Nathalie Moll leads the federation that represents the pharmaceutical industry operating in Europe. She has spent 20 years working for the biotech industry at the EU and national level in associations and corporate positions. Moll previously worked as Secretary-General of EuropaBio, which was ranked as the most effective European trade association in Brussels in 2013. In this post, she promoted a dynamic and innovative environment for the biotech industry in Europe. Moll was named one of the 15 leading women in biotech in Europe in 2017.
After losing her husband to melanoma, Bettina Ryll founded the Melanoma Patient Network Europe and developed a special interest in patient-centric clinical research, innovative trial designs and novel drug development concepts. Lately, her focus has moved to sustainable healthcare models ensuring access to innovative therapies for cancer patients and incentives for sustainable innovation. Her organisation seeks to address the problems EU Melanoma patients are facing in an independent, constructive, result-oriented and collaborative manner. Bettina believes in the enormous potential and capacity of patient networks to both educate and support patients as well as to capture data at the primary data source – the patients themselves.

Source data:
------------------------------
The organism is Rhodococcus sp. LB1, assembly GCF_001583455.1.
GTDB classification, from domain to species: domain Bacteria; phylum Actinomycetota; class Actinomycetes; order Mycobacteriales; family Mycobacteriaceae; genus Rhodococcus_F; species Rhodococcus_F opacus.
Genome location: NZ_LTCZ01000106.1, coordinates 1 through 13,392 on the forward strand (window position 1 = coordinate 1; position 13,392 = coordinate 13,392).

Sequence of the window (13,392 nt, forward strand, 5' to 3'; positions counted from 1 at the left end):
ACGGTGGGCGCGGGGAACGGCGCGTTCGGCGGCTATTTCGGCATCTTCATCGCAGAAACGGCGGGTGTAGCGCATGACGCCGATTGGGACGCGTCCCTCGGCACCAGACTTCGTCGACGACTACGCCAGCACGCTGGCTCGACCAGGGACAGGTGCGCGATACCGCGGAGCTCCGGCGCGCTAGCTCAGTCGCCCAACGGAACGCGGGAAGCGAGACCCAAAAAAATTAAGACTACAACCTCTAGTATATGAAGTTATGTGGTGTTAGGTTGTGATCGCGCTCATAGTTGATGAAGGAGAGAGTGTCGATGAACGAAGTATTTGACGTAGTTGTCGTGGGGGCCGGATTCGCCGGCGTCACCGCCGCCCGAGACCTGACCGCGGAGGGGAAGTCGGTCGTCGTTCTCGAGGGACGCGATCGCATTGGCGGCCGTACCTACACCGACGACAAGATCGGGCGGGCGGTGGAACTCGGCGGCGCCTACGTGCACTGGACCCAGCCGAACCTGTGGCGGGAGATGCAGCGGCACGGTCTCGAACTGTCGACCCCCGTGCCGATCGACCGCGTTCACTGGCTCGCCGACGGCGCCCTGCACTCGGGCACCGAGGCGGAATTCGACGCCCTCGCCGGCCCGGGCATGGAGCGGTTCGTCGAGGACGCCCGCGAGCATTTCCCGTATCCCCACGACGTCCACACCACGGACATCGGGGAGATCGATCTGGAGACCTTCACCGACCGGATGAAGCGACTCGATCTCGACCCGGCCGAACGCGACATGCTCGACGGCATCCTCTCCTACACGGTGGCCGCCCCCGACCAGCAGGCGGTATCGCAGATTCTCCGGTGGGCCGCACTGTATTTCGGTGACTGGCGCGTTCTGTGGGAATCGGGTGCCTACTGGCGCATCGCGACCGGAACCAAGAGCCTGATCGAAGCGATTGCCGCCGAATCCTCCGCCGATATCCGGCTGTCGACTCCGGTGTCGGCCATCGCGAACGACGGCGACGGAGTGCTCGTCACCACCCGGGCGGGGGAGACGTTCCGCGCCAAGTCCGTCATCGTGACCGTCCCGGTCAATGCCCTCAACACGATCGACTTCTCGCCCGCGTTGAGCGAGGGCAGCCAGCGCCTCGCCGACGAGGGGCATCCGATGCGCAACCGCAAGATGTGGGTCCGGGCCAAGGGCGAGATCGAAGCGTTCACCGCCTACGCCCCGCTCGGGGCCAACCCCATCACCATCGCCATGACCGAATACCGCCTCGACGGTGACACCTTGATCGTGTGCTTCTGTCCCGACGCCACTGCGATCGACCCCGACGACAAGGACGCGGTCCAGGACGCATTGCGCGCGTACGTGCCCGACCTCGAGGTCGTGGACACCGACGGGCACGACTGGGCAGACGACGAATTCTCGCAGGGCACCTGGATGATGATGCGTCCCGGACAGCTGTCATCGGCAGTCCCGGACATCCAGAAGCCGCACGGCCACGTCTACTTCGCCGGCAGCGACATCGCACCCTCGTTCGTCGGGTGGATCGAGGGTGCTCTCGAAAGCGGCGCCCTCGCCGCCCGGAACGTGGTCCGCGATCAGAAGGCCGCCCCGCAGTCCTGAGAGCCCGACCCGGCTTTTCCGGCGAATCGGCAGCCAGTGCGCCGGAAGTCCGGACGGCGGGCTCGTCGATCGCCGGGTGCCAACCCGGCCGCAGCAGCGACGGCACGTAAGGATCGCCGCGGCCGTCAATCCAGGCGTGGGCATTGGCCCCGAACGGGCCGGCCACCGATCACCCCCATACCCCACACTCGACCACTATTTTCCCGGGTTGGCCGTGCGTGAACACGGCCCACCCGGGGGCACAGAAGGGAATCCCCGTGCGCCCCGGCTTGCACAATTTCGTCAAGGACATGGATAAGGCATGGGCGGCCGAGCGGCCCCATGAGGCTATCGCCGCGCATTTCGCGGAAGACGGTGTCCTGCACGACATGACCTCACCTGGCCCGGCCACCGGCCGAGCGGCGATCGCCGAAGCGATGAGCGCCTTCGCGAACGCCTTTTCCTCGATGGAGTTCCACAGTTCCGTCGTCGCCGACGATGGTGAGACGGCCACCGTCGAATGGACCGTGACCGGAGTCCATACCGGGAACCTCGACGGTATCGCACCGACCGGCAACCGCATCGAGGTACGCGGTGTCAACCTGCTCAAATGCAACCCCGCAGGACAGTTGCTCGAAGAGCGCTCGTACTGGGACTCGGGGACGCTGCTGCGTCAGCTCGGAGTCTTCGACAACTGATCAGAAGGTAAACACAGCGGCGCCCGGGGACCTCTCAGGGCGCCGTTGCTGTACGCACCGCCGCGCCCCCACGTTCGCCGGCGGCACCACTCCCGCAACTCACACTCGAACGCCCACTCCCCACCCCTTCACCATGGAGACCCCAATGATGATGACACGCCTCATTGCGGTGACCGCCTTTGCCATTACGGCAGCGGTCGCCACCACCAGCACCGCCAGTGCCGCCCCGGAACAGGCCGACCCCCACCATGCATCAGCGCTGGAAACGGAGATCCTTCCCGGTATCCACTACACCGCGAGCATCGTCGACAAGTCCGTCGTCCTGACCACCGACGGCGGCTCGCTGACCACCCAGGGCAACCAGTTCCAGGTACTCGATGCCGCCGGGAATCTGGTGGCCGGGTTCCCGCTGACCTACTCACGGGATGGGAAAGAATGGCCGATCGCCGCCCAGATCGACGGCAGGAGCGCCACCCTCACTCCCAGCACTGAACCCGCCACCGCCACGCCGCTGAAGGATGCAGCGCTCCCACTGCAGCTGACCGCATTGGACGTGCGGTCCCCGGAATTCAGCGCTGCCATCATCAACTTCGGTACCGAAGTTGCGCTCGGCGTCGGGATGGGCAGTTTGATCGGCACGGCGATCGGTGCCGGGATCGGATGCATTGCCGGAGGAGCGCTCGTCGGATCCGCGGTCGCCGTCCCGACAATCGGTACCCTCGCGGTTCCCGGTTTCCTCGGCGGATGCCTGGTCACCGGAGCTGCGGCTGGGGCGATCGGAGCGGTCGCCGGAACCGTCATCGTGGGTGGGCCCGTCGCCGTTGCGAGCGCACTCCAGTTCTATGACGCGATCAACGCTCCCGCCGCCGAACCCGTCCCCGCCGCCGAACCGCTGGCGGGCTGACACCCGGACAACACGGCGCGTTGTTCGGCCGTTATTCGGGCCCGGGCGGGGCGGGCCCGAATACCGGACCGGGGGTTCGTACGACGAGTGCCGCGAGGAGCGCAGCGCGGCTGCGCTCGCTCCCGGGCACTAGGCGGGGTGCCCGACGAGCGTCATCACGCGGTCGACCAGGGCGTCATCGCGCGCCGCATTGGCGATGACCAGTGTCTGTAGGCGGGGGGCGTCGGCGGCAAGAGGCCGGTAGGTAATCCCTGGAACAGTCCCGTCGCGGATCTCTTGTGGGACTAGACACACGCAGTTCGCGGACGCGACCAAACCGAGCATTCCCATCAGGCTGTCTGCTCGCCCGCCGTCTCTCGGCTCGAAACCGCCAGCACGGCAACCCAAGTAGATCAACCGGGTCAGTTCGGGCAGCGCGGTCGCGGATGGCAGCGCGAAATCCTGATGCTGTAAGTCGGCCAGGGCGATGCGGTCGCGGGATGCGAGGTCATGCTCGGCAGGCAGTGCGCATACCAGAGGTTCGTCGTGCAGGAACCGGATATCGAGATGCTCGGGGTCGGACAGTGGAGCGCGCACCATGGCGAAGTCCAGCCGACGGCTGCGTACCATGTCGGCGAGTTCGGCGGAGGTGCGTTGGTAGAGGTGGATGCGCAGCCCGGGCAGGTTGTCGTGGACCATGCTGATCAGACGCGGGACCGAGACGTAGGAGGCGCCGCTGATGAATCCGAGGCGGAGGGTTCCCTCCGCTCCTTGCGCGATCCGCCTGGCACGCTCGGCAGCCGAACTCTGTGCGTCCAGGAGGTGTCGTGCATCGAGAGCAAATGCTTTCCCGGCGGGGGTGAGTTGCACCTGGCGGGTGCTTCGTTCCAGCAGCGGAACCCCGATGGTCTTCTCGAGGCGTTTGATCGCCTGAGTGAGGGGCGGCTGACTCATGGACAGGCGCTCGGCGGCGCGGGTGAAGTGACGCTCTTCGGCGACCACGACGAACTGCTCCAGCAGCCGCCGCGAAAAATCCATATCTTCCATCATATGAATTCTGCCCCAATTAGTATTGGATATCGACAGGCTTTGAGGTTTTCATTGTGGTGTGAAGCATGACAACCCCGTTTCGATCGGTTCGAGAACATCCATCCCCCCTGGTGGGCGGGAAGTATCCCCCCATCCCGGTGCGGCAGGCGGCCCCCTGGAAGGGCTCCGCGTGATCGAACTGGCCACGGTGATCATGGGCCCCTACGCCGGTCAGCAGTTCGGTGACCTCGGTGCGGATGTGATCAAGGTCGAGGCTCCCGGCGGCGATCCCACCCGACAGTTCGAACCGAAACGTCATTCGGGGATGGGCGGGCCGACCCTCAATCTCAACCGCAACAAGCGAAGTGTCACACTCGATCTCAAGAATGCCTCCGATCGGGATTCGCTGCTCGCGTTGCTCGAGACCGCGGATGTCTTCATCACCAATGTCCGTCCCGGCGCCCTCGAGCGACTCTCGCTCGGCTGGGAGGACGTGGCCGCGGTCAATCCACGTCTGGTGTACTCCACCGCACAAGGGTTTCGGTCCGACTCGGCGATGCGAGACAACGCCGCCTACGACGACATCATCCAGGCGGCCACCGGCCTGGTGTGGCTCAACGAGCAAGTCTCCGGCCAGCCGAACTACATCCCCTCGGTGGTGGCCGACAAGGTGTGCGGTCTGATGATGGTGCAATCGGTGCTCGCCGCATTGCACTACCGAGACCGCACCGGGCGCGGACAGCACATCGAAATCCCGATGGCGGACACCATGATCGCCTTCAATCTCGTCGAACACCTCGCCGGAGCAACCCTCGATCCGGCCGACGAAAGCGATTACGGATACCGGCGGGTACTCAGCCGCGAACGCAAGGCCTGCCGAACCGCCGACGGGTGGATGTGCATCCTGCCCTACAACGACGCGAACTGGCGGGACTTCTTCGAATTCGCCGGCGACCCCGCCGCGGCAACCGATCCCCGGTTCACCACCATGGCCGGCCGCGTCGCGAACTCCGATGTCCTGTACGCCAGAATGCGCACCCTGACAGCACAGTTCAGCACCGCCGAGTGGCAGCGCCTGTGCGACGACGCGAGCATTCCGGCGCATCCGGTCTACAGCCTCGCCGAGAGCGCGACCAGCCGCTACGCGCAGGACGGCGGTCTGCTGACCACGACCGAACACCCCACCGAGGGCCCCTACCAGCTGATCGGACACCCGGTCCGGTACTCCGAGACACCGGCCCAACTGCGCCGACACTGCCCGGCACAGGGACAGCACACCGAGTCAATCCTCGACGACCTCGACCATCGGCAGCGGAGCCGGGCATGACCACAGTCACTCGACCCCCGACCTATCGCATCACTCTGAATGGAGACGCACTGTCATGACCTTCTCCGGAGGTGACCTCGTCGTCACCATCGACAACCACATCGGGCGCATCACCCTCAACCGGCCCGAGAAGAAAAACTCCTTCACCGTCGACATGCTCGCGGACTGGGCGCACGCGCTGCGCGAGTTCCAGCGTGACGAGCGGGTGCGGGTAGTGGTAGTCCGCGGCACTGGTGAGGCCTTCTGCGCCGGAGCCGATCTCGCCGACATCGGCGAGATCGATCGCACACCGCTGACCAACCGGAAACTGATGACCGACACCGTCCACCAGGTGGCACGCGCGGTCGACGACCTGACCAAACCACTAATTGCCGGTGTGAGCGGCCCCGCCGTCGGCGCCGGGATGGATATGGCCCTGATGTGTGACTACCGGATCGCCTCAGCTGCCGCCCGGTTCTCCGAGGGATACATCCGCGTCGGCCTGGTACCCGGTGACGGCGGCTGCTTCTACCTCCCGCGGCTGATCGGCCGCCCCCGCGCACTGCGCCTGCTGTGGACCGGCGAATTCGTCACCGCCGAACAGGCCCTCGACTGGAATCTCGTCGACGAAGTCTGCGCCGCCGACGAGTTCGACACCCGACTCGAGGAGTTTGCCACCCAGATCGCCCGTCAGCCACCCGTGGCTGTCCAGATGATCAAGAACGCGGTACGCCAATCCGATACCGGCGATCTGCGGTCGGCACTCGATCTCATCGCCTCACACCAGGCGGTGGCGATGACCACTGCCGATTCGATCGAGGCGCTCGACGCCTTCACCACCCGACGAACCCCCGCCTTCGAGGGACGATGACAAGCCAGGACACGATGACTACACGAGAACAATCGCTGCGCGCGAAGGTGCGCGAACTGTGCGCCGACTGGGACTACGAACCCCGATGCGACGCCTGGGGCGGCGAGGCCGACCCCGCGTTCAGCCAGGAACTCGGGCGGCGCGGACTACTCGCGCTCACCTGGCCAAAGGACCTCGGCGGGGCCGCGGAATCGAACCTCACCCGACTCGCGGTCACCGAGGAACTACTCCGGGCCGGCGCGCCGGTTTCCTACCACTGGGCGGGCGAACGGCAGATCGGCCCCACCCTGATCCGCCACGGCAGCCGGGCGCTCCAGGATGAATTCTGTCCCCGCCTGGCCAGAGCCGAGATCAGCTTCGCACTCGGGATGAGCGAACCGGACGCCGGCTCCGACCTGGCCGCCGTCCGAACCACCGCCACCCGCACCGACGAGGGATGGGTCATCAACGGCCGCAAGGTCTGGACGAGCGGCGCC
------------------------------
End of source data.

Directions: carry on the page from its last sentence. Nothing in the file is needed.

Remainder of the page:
Andrzej Rys has held several key positions in local and national health institutions, notably serving as the Director of the Health Department of the City of Kraków, President of the Polish Public Health Foundation and Polish Deputy Minister for Health, a role which put him on the negotiation team for Poland’s accession to the EU. He later founded and led the School of Public Health and the Centre for Innovation Technology Transfer at Jagiellonian University. In 2006, Rys joined the European Commission as the Director for Public Health and Risk Assessment and was later appointed Director for Health Systems, Medical Products and Innovation at the Directorate-General for Health and Food Safety, where he works on improving EU healthcare systems for citizens.